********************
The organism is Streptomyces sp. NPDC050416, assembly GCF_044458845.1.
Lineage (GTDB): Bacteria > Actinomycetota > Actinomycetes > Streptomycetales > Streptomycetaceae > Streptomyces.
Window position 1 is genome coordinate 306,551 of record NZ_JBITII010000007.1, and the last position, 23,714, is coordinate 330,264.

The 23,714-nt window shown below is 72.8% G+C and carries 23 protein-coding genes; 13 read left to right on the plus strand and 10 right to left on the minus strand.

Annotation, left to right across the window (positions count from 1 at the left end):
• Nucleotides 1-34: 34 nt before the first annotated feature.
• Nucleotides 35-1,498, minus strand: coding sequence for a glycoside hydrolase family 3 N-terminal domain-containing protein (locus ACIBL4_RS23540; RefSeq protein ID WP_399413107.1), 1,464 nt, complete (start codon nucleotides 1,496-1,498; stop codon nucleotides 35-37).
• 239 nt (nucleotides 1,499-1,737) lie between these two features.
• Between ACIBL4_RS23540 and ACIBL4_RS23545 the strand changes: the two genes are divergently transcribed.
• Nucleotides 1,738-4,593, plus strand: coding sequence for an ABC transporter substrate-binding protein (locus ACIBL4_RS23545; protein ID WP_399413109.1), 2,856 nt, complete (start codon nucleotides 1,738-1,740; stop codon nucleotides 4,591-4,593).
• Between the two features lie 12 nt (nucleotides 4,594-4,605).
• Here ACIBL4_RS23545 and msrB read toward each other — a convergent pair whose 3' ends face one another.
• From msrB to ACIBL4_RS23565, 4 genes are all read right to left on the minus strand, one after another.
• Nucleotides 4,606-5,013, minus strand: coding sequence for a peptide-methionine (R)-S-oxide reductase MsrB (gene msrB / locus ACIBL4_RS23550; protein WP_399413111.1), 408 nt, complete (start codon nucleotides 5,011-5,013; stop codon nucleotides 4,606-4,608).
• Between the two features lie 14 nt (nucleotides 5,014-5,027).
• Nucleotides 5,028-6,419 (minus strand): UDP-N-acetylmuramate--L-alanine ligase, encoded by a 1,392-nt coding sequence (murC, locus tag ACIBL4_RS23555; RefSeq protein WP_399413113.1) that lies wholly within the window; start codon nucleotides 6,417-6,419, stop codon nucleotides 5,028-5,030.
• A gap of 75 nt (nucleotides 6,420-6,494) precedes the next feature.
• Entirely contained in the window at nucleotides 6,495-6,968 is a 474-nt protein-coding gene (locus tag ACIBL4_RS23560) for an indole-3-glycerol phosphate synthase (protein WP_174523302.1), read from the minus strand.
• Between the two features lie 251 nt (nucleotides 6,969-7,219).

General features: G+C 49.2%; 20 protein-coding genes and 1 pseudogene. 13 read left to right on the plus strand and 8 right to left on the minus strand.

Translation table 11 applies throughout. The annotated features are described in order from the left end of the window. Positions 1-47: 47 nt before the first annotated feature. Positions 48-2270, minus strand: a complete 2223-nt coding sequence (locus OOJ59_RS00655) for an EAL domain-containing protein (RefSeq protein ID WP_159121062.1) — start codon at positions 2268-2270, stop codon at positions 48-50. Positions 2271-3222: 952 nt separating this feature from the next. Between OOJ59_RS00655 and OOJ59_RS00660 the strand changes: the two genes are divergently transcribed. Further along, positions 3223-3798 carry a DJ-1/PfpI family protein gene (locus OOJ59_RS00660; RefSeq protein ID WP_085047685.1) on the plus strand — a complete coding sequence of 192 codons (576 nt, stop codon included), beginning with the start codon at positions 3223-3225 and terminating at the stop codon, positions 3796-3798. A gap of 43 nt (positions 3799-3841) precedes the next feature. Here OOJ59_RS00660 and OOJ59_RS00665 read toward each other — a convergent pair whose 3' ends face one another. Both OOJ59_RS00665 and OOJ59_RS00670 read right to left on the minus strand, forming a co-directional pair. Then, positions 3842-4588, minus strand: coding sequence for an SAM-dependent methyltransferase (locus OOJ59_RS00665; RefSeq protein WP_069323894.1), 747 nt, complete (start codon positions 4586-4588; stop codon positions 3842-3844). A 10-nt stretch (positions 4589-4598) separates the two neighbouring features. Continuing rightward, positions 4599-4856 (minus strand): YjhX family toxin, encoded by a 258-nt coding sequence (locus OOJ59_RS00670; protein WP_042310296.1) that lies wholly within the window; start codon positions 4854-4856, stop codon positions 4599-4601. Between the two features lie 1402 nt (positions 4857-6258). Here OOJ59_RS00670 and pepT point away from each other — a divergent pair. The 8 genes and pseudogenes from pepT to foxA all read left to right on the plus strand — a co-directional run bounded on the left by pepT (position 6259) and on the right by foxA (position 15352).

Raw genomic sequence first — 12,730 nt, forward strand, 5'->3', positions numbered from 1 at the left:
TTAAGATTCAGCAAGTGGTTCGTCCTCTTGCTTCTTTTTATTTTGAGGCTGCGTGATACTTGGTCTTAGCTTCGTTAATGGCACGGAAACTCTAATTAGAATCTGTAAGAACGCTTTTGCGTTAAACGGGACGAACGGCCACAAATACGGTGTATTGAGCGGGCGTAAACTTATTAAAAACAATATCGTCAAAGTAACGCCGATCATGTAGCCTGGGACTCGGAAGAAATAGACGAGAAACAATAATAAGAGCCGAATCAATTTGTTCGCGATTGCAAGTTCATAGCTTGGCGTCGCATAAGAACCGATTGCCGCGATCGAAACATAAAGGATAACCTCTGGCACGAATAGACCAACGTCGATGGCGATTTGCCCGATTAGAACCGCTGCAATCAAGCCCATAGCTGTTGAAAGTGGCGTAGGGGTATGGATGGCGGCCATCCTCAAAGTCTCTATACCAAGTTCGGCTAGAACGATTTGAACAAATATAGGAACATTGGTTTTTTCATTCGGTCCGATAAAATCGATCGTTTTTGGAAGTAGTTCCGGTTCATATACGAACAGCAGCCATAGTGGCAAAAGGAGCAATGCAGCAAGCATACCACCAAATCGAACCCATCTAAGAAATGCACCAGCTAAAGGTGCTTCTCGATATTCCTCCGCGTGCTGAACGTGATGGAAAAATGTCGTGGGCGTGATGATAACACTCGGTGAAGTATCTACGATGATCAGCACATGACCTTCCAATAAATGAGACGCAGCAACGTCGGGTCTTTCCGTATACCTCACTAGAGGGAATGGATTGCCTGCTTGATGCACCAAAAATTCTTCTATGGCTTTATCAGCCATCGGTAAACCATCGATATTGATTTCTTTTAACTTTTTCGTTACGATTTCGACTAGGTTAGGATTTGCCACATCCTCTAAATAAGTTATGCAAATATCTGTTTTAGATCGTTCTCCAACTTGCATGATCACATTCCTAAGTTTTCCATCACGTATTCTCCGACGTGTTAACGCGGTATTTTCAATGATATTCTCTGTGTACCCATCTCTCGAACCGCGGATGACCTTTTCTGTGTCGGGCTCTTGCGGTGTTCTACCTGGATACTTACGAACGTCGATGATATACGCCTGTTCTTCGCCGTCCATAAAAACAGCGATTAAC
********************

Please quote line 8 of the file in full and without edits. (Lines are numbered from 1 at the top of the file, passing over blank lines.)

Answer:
• 239 nt (nucleotides 1,499-1,737) lie between these two features.